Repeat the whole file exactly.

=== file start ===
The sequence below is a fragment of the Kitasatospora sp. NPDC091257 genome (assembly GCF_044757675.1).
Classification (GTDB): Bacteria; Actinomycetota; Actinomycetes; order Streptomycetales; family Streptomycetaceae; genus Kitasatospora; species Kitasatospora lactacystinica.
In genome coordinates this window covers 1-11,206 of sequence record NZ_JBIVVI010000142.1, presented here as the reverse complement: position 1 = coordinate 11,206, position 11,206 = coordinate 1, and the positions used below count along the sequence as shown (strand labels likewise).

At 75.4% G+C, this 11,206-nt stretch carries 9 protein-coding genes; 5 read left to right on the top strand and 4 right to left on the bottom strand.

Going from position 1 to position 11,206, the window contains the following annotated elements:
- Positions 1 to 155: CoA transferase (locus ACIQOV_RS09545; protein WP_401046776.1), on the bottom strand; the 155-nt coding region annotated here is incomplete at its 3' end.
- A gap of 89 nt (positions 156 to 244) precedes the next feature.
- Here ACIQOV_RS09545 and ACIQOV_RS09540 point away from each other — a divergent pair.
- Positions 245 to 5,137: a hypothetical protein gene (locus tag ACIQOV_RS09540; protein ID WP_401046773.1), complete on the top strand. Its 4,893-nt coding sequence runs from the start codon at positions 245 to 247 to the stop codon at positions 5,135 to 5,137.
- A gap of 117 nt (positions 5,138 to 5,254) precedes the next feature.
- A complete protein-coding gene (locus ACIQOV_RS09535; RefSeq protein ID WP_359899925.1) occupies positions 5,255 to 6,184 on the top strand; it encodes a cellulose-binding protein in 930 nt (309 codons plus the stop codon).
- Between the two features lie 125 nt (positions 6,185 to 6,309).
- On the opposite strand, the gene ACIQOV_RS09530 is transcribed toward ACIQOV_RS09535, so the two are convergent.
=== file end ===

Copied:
The sequence below is a fragment of the Kitasatospora sp. NPDC091257 genome (assembly GCF_044757675.1).
Classification (GTDB): Bacteria; Actinomycetota; Actinomycetes; order Streptomycetales; family Streptomycetaceae; genus Kitasatospora; species Kitasatospora lactacystinica.
In genome coordinates this window covers 1-11,206 of sequence record NZ_JBIVVI010000142.1, presented here as the reverse complement: position 1 = coordinate 11,206, position 11,206 = coordinate 1, and the positions used below count along the sequence as shown (strand labels likewise).

At 75.4% G+C, this 11,206-nt stretch carries 9 protein-coding genes; 5 read left to right on the top strand and 4 right to left on the bottom strand.

Going from position 1 to position 11,206, the window contains the following annotated elements:
- Positions 1 to 155: CoA transferase (locus ACIQOV_RS09545; protein WP_401046776.1), on the bottom strand; the 155-nt coding region annotated here is incomplete at its 3' end.
- A gap of 89 nt (positions 156 to 244) precedes the next feature.
- Here ACIQOV_RS09545 and ACIQOV_RS09540 point away from each other — a divergent pair.
- Positions 245 to 5,137: a hypothetical protein gene (locus tag ACIQOV_RS09540; protein ID WP_401046773.1), complete on the top strand. Its 4,893-nt coding sequence runs from the start codon at positions 245 to 247 to the stop codon at positions 5,135 to 5,137.
- A gap of 117 nt (positions 5,138 to 5,254) precedes the next feature.
- A complete protein-coding gene (locus ACIQOV_RS09535; RefSeq protein ID WP_359899925.1) occupies positions 5,255 to 6,184 on the top strand; it encodes a cellulose-binding protein in 930 nt (309 codons plus the stop codon).
- Between the two features lie 125 nt (positions 6,185 to 6,309).
- On the opposite strand, the gene ACIQOV_RS09530 is transcribed toward ACIQOV_RS09535, so the two are convergent.